More efficient MySQL Maintenance logic


For the last few years I have been using a fairly basic MySQL maintenance script that OPTIMIZE’s, ALTER’s by the id field and ANAYLYZE’s, in that order, every table in my database.

I have been noticing this script is causing some bottlenecks as the loop iterates over large tables and started to research whether and/or how often these queries should be performed on a table.

From what I have read:

  • I should only be running OPTIMIZE on tables where the Data_free variable from SHOW TABLE STATUS LIKE ‘$table’ is greater than 0
  • I shouldn’t bother running ANALYZE on InnoDB tables at all as the accuracy of the cardinality is poor.

My question is - are these findings accurate and are there other considerations I should be taking into account?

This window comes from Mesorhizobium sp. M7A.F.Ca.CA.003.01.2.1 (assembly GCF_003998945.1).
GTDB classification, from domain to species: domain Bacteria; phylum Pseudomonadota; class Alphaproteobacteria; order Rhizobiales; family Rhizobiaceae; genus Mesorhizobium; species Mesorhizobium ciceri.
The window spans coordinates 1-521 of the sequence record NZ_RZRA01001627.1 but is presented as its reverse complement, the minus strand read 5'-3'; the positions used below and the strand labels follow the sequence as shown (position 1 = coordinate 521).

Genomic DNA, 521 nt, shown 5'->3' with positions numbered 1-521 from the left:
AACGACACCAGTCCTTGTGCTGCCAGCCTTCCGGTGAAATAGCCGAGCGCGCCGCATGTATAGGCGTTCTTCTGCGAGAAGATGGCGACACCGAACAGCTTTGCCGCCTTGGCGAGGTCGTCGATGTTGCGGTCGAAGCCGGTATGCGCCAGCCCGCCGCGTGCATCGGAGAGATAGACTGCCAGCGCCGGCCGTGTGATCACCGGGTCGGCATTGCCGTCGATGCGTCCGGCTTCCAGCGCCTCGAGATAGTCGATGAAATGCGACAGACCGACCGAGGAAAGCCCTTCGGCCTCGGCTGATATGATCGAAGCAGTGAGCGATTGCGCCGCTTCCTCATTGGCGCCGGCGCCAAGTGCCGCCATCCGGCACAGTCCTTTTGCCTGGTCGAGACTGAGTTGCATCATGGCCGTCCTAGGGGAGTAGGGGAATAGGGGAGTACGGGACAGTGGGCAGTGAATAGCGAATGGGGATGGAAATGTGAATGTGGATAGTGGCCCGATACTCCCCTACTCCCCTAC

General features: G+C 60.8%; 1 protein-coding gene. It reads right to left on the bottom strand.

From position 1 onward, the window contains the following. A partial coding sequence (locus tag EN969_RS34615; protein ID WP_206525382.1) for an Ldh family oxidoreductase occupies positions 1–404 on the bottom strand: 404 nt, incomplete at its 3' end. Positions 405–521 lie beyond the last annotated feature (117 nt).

This is the basic logic of my current script:

foreach ([COLOR=#0000BB]$tables as [COLOR=#0000BB]$table)
[COLOR=#0000BB]mysql_query([COLOR=#DD0000]“OPTIMIZE TABLE $table”);
[COLOR=#0000BB]mysql_query([COLOR=#DD0000]“ALTER TABLE $table ORDER BY id”);
[COLOR=#0000BB]mysql_query([COLOR=#DD0000]“ANALYZE TABLE $table”);


Best of all: ALTER TABLE $table ORDER BY id has no influence on InnoDB tables which are always sorted by the primary key.

Personally, I would not run these queries on any table unless that table is totally cleared/rewritten often.